“One of my top priorities is to provide information to people in clear and plain terms about Social Security’s programs and services,” said Acting Commissioner Kijakazi. “The streamlined Social Security Statement contains clear messaging and makes it easier to find information at a glance, helping to simplify our complex programs for the public.”

The agency conducted extensive research, review, and testing to make the updated Statement easy to understand. The new Statement is shorter, uses visuals and plain language, and includes fact sheets tailored to a person’s age and earnings history. It also includes important information people have come to expect from the Statement, such as how much a worker and family members could expect to receive in Social Security benefits and a personalized earnings history, in a clear, concise manner. Examples of the new Statement and fact sheets are available at www.socialsecurity.gov/myaccount/statement.html.

More than 61 million people have already created mySocial Securityaccounts.  U.S. citizens age 18 or older can easily view their redesigned Social Security Statement online by creating a my Social Security account. People age 60 or older who do not receive benefits and do not have a my Social Security account will receive their Statement by mail three months before their birthday. Workers should check their Statement at least once a year for accuracy.

People can check information and conduct most Social Security business through their personalmySocial Securityaccount.  If they already receive Social Security benefits, they can start or change direct deposit online, request a replacement SSA-1099, and if they need proof of their benefits, they can print or download a current Benefit Verification Letter from their account.

In addition to obtaining their personalized Social Security Statement, people not yet receiving benefits can use their account to request a replacement Social Security card online if they meet certain requirements. The portal also includes a retirement calculator and links to information about other online services, such as applications for retirement, disability, and Medicare benefits.

Many Social Security services are also conveniently available by dialing toll-free, 1‑800‑772‑1213.  People who are deaf or hard of hearing may call Social Security’s TTY number, 1‑800‑325‑0778.

Governor Northam Announces Efficiency Efforts Have Saved Virginians $1 Billion in Energy Costs

Virginia is the second state to achieve this milestone

RICHMOND—Governor Northam today announced Virginia has reached more than $1 billion in energy savings through the Virginia Department of Energy’s Energy Savings Performance Contracting Program. More than 30 states have similar programs, and Virginia is only the second state to accomplish this milestone.

“Achieving this impressive level of energy savings shows that Virginia is ready and poised to be a national leader on clean energy,” said Governor Northam. “Energy efficiency is one of the most cost-effective ways to meet energy needs. These savings are a huge win for sustainability and reaching our ambitious clean energy goals.”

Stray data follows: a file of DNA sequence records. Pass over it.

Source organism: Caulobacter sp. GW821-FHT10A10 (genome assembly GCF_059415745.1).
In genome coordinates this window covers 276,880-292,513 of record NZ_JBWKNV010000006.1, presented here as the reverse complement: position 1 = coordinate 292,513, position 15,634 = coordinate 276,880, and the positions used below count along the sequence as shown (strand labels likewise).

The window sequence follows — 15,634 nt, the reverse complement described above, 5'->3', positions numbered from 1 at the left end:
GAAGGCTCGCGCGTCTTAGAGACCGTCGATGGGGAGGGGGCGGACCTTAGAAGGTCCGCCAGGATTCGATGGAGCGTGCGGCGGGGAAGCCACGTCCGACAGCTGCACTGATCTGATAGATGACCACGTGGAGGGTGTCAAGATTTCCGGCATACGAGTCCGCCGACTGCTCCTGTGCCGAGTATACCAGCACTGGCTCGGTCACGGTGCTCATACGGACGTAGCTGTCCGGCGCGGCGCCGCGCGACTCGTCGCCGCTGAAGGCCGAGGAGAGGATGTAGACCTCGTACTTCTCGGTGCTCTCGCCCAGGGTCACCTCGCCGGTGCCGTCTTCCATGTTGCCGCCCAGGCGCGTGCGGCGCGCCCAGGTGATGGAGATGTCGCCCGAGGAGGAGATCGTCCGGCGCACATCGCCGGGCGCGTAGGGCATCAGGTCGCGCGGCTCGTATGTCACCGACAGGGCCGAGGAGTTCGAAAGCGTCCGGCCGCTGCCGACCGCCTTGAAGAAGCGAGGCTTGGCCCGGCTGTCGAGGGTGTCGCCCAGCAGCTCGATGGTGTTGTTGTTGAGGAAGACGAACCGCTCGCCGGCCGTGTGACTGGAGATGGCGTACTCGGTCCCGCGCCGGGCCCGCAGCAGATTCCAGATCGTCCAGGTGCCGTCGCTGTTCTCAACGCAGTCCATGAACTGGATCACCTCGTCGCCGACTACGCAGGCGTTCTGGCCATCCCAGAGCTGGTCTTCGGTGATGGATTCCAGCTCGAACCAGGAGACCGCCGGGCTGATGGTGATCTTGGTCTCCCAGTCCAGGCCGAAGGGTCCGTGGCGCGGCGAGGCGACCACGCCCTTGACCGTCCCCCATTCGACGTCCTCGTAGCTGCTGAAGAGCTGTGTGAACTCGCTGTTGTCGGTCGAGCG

Virginia Energy’s Energy Efficiency and Performance Contracting Support program was created in 2001. Through the program, state agencies, higher education facilities, and other public bodies enter into a contract with an energy services company to significantly reduce energy costs through one or more conservation or operational measures. The cost of the project must equal the projected savings. The program has helped save $1,011,581,170 in energy costs since it was created.

“Working closely with state agencies, local governments, utilities, and the private sector, Virginia Energy has administered this important program, helping Virginia establish itself as a national leader in the expansion of energy efficiency,” said Secretary of Commerce and Trade Brian Ball. “These efforts and others are part of Virginia’s commitment to clean energy, and I commend Virginia Energy and those that worked with the agency for meeting this outstanding goal.”

“This significant milestone shows what we can accomplish when our public bodies work together with our vendor community to achieve common goals,” said Secretary of Administration Grindly Johnson. “Through innovative contracting, strategic management and collaboration, we’re able to once again show why Virginia is a leader in business and energy efficiency.” 

Since 2001, Virginia Energy has completed 271 energy efficiency projects: 166 for public bodies, 50 for state agencies, and 55 for higher education systems. The average project value was $3.7 million. Annually, Virginia Energy completes projects totaling an average of $50.5 million. To learn more about the program, click here.

“The General Assembly and Virginia Energy saw the rewards of energy efficiency improvements early—creating an avenue to facilitate those improvements through our agency in 2001,” said Virginia Energy Director John Warren. “Our team has spent many hours visiting localities throughout the Commonwealth to ensure successful projects, and the results speak for themselves. We are excited to see what the results of the next 20-years of work will be as more public bodies realize the benefits of the program.”